H. Karbasforoushan and N.D. Woodward Pages 2404 - 2414 ( 11 )
Schizophrenia has been conceptualized as a disorder of altered brain connectivity (i.e. dysconnectivity). Until relatively recently, it was not feasible to test dysconnectivity hypotheses of schizophrenia in vivo. Resting-state functional magnetic resonance imaging (fMRI) is a powerful tool for mapping functional networks of the brain, such as the default mode network (DMN), and investigating the systems-level pathology of neurological and psychiatric disorders. In this article, we review the latest findings from resting-state fMRI studies on schizophrenia. Despite the wide array of methods used and heterogeneity of patient samples, several tentative conclusions may be drawn from the existing literature. 1) Connectivity of the DMN is altered in schizophrenia. Findings vary across studies; however, a majority of investigations reported hyper-connectivity of the DMN. 2) Resting-state connectivity of the prefrontal cortex (PFC) is reduced in schizophrenia, particularly intra-PFC connectivity. 3) Cortical-subcortical networks, including thalamocortical, frontolimbic, and cortico-cerebellar networks are altered in schizophrenia. 4) Preliminary findings indicate that functional connectivity within auditory/language networks and the basal ganglia is related to specific clinical symptoms, including auditory- verbal hallucinations and delusions. 5) Whole-brain network topology measures based on graph theory indicate that functional brain networks in schizophrenia are characterized by reduced small-worldness, lower degree connectivity of brain hubs, and decreased modularity. 6) Some of the alterations in functional connectivity observed in probands are present in unaffected relatives, raising the possibility that functional dysconnectivity is an endophenotype related to genetic risk for schizophrenia. Combined, these findings provide broad support for dysconnectivity theories of schizophrenia. We conclude our review with a discussion of the limitations of the existing literature and potentially important areas of future research.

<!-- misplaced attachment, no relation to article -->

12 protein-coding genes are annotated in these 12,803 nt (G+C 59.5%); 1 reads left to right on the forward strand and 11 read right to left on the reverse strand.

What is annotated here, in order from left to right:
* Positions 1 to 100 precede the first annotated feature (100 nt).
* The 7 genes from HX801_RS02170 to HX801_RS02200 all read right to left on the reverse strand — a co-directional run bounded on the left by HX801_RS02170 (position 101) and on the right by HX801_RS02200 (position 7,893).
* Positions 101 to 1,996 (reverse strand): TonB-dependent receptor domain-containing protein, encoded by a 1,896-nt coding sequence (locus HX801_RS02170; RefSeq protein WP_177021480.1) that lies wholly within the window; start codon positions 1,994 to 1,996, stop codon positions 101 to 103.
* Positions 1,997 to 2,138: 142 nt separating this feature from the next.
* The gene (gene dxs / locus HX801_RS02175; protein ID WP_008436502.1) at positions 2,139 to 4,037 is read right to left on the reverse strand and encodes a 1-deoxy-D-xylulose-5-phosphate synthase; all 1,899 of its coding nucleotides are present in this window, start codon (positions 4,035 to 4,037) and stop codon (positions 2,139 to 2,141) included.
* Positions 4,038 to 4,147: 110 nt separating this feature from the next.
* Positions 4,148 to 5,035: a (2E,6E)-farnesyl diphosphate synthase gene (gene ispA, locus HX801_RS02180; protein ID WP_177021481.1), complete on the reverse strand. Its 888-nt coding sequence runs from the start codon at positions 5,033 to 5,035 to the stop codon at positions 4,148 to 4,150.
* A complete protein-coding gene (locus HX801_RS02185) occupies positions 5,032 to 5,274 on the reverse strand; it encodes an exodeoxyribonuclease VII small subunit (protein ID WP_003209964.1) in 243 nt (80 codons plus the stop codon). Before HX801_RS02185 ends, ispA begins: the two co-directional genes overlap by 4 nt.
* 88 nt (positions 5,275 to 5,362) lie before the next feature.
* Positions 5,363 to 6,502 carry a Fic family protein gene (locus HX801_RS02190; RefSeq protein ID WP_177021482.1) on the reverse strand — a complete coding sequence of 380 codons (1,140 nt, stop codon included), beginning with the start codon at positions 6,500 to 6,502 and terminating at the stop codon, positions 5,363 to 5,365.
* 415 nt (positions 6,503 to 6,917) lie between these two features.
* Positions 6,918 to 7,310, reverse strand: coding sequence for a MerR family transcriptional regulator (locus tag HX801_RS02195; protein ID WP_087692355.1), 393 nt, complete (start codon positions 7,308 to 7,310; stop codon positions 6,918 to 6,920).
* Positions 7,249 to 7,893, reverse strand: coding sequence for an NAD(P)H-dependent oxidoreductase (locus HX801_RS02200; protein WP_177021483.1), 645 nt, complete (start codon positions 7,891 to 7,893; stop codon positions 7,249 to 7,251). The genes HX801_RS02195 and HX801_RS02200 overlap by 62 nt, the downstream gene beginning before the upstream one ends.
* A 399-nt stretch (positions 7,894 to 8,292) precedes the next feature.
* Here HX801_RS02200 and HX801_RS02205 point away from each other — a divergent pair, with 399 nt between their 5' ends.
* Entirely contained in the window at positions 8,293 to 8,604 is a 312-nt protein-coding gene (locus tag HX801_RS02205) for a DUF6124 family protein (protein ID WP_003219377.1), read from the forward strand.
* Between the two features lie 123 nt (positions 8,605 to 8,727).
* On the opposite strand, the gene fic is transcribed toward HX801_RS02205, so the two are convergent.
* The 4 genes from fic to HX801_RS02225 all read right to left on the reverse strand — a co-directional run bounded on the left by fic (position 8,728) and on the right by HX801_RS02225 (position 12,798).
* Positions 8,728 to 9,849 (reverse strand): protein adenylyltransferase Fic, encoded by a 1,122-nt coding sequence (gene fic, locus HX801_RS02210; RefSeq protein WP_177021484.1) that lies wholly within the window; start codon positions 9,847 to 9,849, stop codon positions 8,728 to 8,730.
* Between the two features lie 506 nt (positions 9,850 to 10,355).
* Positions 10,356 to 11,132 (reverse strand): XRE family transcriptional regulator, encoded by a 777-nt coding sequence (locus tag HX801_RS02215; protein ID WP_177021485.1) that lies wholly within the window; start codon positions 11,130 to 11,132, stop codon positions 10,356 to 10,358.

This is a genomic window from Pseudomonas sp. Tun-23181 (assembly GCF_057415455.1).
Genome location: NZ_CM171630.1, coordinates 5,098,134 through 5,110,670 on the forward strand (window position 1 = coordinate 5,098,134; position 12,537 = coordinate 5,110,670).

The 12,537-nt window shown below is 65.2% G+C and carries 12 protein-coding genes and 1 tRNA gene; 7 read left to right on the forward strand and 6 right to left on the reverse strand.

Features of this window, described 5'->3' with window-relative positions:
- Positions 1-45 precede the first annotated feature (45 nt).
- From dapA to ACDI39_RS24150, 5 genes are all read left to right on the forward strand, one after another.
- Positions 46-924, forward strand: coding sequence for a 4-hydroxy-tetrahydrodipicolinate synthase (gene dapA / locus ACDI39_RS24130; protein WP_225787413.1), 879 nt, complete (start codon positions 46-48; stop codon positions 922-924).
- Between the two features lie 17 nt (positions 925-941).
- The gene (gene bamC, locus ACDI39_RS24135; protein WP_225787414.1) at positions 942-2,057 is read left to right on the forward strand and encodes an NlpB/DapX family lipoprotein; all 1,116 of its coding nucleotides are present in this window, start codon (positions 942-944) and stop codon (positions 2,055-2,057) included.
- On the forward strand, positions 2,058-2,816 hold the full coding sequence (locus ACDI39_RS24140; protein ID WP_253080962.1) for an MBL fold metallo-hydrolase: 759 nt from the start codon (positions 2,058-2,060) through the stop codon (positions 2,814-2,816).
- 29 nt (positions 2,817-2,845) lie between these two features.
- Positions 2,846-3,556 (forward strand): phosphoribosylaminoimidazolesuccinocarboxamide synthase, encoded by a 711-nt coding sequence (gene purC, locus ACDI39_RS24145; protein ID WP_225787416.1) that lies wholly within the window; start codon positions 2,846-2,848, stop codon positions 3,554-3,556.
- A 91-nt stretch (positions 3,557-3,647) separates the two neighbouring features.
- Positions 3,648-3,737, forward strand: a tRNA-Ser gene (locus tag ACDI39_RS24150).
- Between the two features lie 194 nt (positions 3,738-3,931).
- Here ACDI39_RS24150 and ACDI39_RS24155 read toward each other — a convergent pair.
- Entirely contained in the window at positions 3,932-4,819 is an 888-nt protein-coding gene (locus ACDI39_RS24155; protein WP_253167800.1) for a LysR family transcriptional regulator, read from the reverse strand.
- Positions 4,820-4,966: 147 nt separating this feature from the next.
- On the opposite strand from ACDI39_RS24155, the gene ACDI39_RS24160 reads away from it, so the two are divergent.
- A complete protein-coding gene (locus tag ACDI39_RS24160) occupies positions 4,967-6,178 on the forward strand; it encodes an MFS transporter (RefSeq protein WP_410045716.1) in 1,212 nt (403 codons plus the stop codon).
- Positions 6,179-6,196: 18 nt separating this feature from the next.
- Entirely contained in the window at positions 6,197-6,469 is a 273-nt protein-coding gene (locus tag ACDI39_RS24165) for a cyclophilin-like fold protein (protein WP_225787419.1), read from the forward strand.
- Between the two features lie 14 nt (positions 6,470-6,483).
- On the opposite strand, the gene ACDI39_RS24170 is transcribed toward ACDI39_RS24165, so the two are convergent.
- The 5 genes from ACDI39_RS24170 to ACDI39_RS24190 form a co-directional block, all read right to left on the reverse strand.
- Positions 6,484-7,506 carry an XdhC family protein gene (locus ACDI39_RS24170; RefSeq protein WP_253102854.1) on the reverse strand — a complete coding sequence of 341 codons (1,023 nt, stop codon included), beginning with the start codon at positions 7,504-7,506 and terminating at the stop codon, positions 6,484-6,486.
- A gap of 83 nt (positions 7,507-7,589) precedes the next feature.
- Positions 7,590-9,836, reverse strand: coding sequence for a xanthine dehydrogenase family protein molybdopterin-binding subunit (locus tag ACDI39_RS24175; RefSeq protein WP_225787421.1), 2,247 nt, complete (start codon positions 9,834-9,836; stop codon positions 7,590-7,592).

Schizophrenia, Resting-state fMRI, Dysconnectivity.
Psychiatric Neuroimaging & Psychotic Disorders Programs, Vanderbilt Psychiatric Hospital, Suite 3057, 1601 23rd Ave. S., Nashville, TN 37212, USA